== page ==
The fig tree in my backyard is close to producing its first real crop since I planted it four years ago. I've been watching its progress anxiously. Every morning before I go to work, I walk by and give one fig a gentle squeeze to see if it's ready yet. The anticipation is nearly killing me.
The first year I planted the tree, we got two figs. One dropped off before it was ripe. When the other was just perfect, I gently plucked it from its branch, cradled it carefully in my open hand and ran inside shouting to my wife, "Honey, our fig is ripe!"
An overreaction? Perhaps, but I don't think so. I love fresh figs beyond all reason.
Every year my crop has grown a little bigger. We had a dozen last year. But this year, the tree is full of fruit. So now I'm sitting here, watching those figs, thinking almost constantly about what I'm going to do with them.
Fresh figs are like tomatoes or peaches: They're so good by themselves that you want to use them very simply. Here are some of my favorite dishes.
Figs with fresh ricotta. Use the best fresh ricotta you can find. If you like, mix it with a fourth cup of mascarpone or crème fraîche for a slightly piquant flavor. Either way, sweeten the ricotta with a little bit of honey. Quarter the figs lengthwise, mound them over the ricotta and drizzle with a little more honey.
Figs in basil syrup. Great with figs that are slightly underripe. Make a simple syrup by boiling 1 cup of water with 11/2 cups of sugar. When the sugar is dissolved, add a couple of tablespoons of slivered basil and pour over figs you've halved lengthwise. When cool, arrange the figs on a platter and drizzle the syrup over the top.
Figs and prosciutto. Halve the figs lengthwise. Cut thinly sliced prosciutto into manageable lengths. Wrap a prosciutto slice around each fig half and secure it with a toothpick. This is killer with a good rosé.
Grilled figs and prosciutto. Wrap the figs with prosciutto as above, then briefly grill, just to crisp the prosciutto slightly and warm the figs through.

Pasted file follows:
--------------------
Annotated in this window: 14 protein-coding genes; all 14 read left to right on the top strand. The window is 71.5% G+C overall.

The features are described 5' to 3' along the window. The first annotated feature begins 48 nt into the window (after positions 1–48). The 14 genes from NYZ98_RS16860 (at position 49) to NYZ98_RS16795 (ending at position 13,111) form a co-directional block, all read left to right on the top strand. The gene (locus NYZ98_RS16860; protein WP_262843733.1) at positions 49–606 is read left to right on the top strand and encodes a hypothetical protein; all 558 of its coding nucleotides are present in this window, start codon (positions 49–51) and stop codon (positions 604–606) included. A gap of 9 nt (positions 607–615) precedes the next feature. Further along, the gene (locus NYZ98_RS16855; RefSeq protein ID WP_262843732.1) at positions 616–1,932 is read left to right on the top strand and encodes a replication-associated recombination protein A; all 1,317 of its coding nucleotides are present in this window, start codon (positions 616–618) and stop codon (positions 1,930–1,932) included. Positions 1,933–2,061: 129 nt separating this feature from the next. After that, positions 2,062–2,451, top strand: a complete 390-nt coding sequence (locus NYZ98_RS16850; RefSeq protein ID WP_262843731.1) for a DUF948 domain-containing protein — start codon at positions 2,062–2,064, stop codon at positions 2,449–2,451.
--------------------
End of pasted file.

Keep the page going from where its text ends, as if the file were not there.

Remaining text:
Fig and prosciutto salad. Make an arugula salad dressed with olive oil and lemon juice, and scatter quartered figs, prosciutto and shaved Parmigiano-Reggiano over top. You can also make a figgier variation of this à la Richard Olney by puréeing mint with heavy cream in a mortar and pestle and drizzling that over quartered figs and slivered prosciutto.
Fig tart. Warm 1 cup of raspberry jam in a saucepan, then press it through a strainer to remove the seeds. Brush the base of a pre-baked tart shell with some of the jam. Arrange halved figs in a concentric pattern, and then spoon some of the remaining jam evenly over the top.
Fig and mascarpone tart. Sweeten mascarpone with honey to taste. Use this to fill a pre-baked tart crust. Arrange halved figs over the top in a concentric pattern. Lightly brush the cut sides of the fruit with warmed, strained raspberry jam.
Pork chops with roasted figs. Macerate halved figs with shallots, minced rosemary, Port and red wine vinegar. Brown pork chops in a skillet. Pour off all of the fat, add more Port and reduce that to a syrup. Add some cream and reduce that to a sauce. Arrange the figs with the marinade on top of the pork chops and roast at 400 degrees until the pork chops are cooked through.
Quick-pickled figs. Bring 11/2 cups of water and 11/2 cups of vinegar to a boil with 1 cup sugar, a cinnamon stick, some whole cloves, allspice and black peppercorns. Simmer 10 minutes. Pour the mixture over figs and cool.
Caramelized figs with orange flower water. Halve figs lengthwise. Dip the cut side in sugar and then cook them cut-side down in a heated cast-iron pan until the sugar begins to caramelize. Turn the figs over and cook briefly. Arrange them on a platter. In the cast-iron pan, reduce cream to dissolve any remaining sugar. Remove from heat, add a little orange flower water and drizzle it over the top of the figs. (From Deborah Madison's new edition of "Vegetarian Cooking for Everyone.")